Planning committee refuses application to demolish Drews

Some good news about the Drews buildings – for now at least. On 7 October Reading Borough Council’s planning committee unanimously voted to refuse developer S2 Caversham’s application to demolish the main building and replace it with a seven-storey block of flats. This went against the planning officer’s recommendation, so is a significant win for us.

Speaking online at the committee, David Neale of Bell Tower said “You can’t replace heritage; once it’s gone, it’s gone”. Many of the committee agreed, and even those that were less concerned about heritage had reservations about the height of the proposed block and its implications for the area.

The buildings at 71-73 Caversham Road, Reading, home to Drews ironmongers for nearly 40 years, have a long and varied history. They were built in 1871, making them the oldest surviving buildings in the area between the railway and the River Thames. These were originally Henry Dowson’s malthouse complex, serving Simonds, Reading’s largest brewery and one of Reading’s most famous industries.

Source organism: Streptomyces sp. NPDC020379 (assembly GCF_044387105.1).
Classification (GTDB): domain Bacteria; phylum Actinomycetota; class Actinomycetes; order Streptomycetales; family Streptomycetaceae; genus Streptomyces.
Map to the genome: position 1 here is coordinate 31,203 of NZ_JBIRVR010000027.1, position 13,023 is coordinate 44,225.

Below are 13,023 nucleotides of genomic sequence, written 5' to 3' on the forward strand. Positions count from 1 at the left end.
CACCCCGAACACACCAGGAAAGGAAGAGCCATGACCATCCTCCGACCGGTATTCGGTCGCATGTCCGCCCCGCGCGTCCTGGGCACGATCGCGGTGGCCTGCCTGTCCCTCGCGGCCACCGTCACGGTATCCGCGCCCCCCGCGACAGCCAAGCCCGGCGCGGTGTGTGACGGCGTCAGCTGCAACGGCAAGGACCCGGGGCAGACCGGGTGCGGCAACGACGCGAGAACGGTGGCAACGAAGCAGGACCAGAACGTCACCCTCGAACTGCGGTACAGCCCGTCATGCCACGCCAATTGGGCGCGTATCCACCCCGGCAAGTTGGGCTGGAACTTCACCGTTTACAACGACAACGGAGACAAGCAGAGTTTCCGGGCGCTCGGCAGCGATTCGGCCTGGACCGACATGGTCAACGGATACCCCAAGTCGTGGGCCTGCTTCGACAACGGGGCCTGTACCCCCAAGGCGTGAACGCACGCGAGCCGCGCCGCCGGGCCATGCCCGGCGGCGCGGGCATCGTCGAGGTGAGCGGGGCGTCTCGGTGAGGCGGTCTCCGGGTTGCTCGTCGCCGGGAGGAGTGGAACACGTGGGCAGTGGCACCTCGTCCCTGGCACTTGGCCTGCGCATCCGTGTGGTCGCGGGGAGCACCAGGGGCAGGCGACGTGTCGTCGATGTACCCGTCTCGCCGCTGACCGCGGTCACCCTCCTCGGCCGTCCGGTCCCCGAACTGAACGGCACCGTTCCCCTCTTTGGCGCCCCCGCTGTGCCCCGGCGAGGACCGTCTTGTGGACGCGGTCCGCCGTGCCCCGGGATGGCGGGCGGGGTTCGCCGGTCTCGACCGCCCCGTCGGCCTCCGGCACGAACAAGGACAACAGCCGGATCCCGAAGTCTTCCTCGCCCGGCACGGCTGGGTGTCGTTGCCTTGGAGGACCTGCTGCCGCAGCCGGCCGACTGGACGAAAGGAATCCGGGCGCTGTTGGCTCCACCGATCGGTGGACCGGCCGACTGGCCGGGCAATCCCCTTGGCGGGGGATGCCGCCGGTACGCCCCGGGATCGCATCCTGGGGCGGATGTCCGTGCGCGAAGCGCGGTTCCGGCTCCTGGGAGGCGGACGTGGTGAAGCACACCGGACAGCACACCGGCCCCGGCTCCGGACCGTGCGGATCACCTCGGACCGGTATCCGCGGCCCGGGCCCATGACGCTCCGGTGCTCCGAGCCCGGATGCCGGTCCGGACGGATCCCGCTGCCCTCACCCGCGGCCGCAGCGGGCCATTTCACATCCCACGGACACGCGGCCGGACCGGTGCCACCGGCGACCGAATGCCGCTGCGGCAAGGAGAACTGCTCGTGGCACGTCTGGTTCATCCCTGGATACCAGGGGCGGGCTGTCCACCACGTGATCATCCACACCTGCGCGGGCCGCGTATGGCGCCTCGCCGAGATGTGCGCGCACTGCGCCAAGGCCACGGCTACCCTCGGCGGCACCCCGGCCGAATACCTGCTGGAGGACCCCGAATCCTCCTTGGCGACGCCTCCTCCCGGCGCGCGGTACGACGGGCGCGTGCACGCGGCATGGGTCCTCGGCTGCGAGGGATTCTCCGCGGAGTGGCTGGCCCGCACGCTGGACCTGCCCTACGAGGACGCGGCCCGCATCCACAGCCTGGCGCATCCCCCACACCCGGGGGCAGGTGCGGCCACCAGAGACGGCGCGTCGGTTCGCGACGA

In 2020 the Bell Tower Community Association successfully applied to have the buildings locally listed. Although the buildings have been used for many purposes since the 19th century they retain plenty of their original features and have been deemed worthy of preservation by Reading Borough Council.

Although the planning committee has decided to refuse the application that doesn’t mean the buildings are safe as the developer will almost certainly appeal or try another application. Please sign our petition today to show how important these buildings are to the community. You can sign at

Are you interested in the history of this site? Watch our documentary (the history of these buildings starts at 5:07).

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